This year focuses on “Global best practices to enhance African capital markets”. The agenda features CEOs of top African exchanges and other industry leaders: Oscar Onyema CEO of Nigerian Stock Exchange and President of ASEA, Siobhan Cleary of the World Federation of Exchanges, Karim Hajji CEO of Casablanca Stock Exchange, and speakers from Bloomberg, International Finance Corporation, Ethiopian Commodity Exchange, Tanzania Capital Markets and Securities Authority, Securities and Exchange Commission (Nigeria), Safaricom, Kenya Retirement Benefits Authority, Maroclear, and many others.
Topics include: demutualization and growth, what the new US administration means for African markets, financial inclusion, pensions, liquidity, green finance, global principles on IT infrastructure, and regional integration of exchanges in East, West and Southern Africa.
It will be held at Casablanca Most Events Business Center, Anfa Place, Casablanca, Morocco. Don’t miss a great chance to meet the drivers of Africa’s capital markets development. For more, check the Casablanca Stock Exchange website page.

World Exchange Congress 2017: First step – get domestic capital markets right

Here are some key points from the panel on “Alternative exchanges and connecting the African markets: What do you need to know?” at the World Exchange Congress 2017 in Budapest. All are CEOs: Moderator: Hirander Misra, Chairman and CEO, GMEX Group; Thapelo Tsheole, Botswana Stock Exchange; Moremi Marwa, Dar Es Salaam Stock Exchange; Sunil Benimadhu, Stock Exchange of Mauritius.

Q1: How to develop frontier African stock markets? Benimadhu: “We look at what our niche products are, that we do better than others. We list those products on the exchange. Then we think: ‘How we reach out to the world and tell our story?’ We need to make sure trading on our exchange is easy, efficient and meets international standards. Then we can look beyond our borders and ask what does the region need?”

Q2: Should you offer risk mitigation for currencies? Tanzania, Botswana and Mauritius are all open for investors to take their capital out, Mauritius was one of the first African markets to drop exchange control; it was brave as it’s a small economy, but it found the capital flowing in soon became more than the capital flowing out.
Protecting against changes in value of African currencies such as KES and NGN will be very important for attracting foreign investors, for inter-African trade and for trading in derivatives linked to international currencies. Benimadhu – Mauritius (and other markets) are looking at exchange-traded linked products to mitigate currency risk “there is a strong need to come up with a very sophisticated derivatives platform for mitigating currency risk”.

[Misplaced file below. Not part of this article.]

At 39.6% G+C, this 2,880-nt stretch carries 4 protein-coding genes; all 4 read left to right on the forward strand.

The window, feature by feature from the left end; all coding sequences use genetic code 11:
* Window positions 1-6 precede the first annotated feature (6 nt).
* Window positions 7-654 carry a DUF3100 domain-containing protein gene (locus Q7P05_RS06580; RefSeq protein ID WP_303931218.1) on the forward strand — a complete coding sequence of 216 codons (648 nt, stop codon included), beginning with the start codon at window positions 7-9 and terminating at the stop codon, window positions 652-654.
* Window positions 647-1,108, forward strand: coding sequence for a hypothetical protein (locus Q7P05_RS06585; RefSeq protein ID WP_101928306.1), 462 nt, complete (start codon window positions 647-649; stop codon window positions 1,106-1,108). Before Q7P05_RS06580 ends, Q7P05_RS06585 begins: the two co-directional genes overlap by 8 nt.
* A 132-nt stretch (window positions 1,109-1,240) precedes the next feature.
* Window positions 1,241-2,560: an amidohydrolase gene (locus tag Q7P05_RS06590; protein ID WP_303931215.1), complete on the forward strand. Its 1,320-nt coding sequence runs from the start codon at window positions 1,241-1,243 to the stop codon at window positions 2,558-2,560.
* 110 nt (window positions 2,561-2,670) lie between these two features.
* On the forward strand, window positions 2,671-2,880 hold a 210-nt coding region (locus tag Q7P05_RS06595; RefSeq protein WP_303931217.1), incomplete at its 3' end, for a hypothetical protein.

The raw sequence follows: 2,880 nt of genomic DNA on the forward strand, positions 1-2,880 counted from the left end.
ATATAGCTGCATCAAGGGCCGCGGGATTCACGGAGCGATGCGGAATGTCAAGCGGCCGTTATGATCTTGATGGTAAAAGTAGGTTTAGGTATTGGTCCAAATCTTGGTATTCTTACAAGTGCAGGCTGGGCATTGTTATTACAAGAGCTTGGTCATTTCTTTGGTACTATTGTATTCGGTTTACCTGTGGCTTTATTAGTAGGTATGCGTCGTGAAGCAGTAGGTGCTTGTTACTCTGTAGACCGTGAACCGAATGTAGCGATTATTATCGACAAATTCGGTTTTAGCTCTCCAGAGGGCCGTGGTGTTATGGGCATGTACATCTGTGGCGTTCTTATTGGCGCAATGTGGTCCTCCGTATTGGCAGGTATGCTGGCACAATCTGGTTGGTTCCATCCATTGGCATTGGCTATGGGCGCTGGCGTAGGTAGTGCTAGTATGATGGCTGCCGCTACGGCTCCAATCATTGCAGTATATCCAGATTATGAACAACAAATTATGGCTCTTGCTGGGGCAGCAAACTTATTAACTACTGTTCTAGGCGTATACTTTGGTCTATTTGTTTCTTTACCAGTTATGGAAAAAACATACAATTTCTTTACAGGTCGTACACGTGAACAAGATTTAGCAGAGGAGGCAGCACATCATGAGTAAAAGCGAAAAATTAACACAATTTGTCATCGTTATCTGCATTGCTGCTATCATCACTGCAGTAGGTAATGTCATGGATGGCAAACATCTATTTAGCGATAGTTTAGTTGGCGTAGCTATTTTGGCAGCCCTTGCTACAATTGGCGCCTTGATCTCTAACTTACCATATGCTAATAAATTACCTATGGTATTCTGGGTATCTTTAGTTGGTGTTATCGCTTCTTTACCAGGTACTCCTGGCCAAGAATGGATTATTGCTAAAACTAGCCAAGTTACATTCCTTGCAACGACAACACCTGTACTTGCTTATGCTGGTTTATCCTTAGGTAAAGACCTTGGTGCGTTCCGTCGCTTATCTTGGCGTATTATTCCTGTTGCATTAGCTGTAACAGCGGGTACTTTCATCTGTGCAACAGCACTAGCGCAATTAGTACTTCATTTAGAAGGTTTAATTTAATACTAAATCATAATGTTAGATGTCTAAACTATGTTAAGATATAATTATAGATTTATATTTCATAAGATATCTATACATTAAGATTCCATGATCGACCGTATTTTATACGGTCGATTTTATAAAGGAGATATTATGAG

Q3: Inter-African stock-market links? Marwa: “We are harmonizing our trading rules among the 4 markets in the region – Kenya, Tanzania, Uganda and Rwanda – with the help of the World Bank. We are building an infrastructure based in Tanzania combining our automated trading systems (ATS) and central securities depositories (CSDs). In the Southern African Development Community (SADC) we are also making some progress in harmonizing and integrating our markets.
“Investors would rather see us as one big market, instead of small markets. For any issuer, reaching out the whole region will attract wider interest. In Tanzania we are well placed for this and we encourage harmonization and integration.”
Benimadhu “I have seen examples of larger markets and we should learn from that and use their experience. Take the case of Australia and Singapore, they allowed brokers from Singapore to trade in Australia and vice versa to increase order flow. After 10 years they scrapped it, it did not generate expected volumes. Many of the others have also fallen short of expectations. One which is working is Hong Kong-Shanghai but that is for specific reasons, including access to the Chinese market.
“I am a contrarian. I believe linkages make sense, but before doing that it makes sense to grow the domestic market. Open up, attract foreign flows. Don’t spend a lot of time and energy on linkages, but focus first on growing the domestic market. We should follow regional links, but they should not sidetrack us from where we should concentrate, on our own markets”.

Uganda Capital Markets Authority joins IOSCO MMoU Appendix A

Capital Markets Authority (CMA) Uganda has taken a big step forward for international links, after changes to Ugandan law. CMA been admitted by global securities standards setter International Organization of Securities Commissions (IOSCO) as a signatory to Appendix A of the IOSCO Multilateral Memorandum of Understanding (MMoU).

The MMoU provides an international benchmark for cross-border cooperation and offers securities regulators tools for combating cross-border fraud and misconduct. Uganda’s regulator will have increased access to knowledge and research through the IOSCO network.

The admission follows the recent amendment of Uganda’s CMA Act. The capital market regulator becomes the 112th member to append its signature to the memorandum, which was instituted in 2002.

Keith Kalyegira, the CEO of CMA, said in a press release: “This is a big step for CMA and Uganda in general and I must thank all the stakeholders that have been very instrumental in enabling us to reach this milestone including the CMA Board; our parent ministry of Finance, Planning and Economic Development; Parliament of Uganda; and the Ministry of Justice and Constitutional Affairs which has tirelessly worked with us to enhance our regulatory framework so that it can fit international standards.